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    Unmanned Drones Causing Fear In Yemen


    by NTDTelevision

    The presence of unmanned drones in the skies over Yemen is raising fear among locals. But the situation could intensify, after the country was linked to an attempted bomb attack on a U.S. bound aircraft.

    An afternoon tribal meeting in a remote desert valley in Yemen -- interrupted by the unmistakable hum of an unmanned drone.

    It is hunting for members of al Qaeda -- part of a U.S.-backed government crackdown on the militant group.

    The country could see an increase in the drones after last week's attempt to bomb U.S. bound aircraft was linked to Yemen.

    Locals say the drones are a threat to everyone -- not just al Qaeda militants.

    [Hassan Mabkhout Jabir]:
    "Most of the people are concerned. The aircraft are cursing the sky day and night and we don't know what is behind this. The man in his house is scared, the farmer on his farm is scared, and the student in his school is scared and doesn't know when he will be struck."

    Yemen does not actually own any drones, and one tribal chief has no doubts as to who is behind this: Washington.

    [Mabkhout Al-Eradah, Tribal Chief]:
    "People are worried. The feel they will be colonized like Iraq and Afghanistan."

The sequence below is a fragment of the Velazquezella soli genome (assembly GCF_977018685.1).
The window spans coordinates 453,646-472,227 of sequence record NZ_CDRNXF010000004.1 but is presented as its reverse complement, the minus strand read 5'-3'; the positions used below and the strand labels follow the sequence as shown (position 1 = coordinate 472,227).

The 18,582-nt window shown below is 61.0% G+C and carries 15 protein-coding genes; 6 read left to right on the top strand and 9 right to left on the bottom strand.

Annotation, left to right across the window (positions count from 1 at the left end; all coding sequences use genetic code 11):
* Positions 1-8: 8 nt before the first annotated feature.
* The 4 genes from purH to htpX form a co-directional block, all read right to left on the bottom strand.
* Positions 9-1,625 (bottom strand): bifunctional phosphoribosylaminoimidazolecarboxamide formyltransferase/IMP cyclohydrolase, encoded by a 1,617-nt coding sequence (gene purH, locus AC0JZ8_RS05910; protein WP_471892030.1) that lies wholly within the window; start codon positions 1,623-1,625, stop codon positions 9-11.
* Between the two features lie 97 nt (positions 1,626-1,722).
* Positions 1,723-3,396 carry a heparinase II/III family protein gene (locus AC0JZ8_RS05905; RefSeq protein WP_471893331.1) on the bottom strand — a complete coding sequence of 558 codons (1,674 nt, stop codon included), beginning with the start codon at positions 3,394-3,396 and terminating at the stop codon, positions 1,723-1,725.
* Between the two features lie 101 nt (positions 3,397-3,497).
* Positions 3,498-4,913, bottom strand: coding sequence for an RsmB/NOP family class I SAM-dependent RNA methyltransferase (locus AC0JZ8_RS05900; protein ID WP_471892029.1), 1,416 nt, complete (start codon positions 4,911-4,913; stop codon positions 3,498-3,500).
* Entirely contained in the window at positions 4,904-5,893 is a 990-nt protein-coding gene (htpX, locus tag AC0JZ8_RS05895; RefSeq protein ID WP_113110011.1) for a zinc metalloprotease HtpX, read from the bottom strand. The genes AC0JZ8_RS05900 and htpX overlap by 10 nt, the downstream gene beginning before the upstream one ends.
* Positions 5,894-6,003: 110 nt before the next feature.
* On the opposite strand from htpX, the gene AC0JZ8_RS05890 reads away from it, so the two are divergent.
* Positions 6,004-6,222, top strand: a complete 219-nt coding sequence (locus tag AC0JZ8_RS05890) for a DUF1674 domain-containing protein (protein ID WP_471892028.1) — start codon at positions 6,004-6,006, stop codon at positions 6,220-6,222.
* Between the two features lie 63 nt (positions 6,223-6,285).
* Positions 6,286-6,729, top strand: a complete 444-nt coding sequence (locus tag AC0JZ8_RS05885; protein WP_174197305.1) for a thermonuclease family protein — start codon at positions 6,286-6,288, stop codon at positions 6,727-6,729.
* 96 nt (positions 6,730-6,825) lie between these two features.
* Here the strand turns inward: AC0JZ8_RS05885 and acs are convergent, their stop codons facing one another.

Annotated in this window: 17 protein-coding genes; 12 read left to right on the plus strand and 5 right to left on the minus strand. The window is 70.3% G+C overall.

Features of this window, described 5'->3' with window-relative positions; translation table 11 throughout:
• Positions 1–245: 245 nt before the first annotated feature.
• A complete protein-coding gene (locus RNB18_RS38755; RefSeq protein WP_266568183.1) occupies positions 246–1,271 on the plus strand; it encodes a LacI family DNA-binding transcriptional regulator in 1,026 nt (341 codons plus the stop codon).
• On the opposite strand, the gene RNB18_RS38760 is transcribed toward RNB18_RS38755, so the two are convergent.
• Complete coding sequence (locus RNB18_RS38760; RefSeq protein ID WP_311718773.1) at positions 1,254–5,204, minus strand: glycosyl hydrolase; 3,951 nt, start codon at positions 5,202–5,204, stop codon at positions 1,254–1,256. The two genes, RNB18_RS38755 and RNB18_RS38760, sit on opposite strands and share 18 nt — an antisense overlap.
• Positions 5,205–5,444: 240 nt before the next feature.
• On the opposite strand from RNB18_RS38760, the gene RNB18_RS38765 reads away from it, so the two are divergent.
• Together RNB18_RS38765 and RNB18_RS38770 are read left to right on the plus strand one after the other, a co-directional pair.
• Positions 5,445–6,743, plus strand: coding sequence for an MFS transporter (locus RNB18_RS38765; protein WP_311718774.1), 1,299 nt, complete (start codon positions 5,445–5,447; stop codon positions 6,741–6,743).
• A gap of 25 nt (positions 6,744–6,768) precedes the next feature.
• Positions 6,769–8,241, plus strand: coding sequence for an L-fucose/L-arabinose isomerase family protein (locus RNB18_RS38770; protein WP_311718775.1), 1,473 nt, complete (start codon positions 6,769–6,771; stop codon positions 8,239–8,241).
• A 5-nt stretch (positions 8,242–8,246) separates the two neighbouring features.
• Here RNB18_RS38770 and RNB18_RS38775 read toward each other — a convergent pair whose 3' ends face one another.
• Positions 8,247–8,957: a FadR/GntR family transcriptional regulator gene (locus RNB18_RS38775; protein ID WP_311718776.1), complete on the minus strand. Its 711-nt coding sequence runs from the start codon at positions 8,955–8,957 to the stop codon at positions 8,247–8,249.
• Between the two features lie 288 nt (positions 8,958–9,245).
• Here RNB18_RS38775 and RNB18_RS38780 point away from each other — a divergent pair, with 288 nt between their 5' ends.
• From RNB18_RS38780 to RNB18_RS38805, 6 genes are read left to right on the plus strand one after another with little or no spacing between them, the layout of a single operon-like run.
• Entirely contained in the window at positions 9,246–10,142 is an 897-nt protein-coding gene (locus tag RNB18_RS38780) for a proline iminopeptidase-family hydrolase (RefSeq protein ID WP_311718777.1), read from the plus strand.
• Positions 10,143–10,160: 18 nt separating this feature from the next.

In August, U.S. officials said they were looking to increase airstrikes in Yemen, in an attempt to emulate what they consider a successful CIA-run campaign using drones in Pakistan.

    But Sana'a denies direct U.S. involvement in recent airstrikes, despite Washington becoming increasingly frank.

    Back in the valley, residents say that while they don't support al Qaeda, they do not accept U.S. intervention on their soil.

    [Mabkhout Al-Eradah, Tribal Chief]:
    "When America is in the sky, the Almighty God is above it. And when it is on the ground, we are here and it will only see war and destruction."

    Al Qaeda's Yemen branch Al Qaeda in the Arabian Peninsula claimed responsibility for an unsuccessful attempt to blow up a U.S.-bound airliner on December 25 of last year.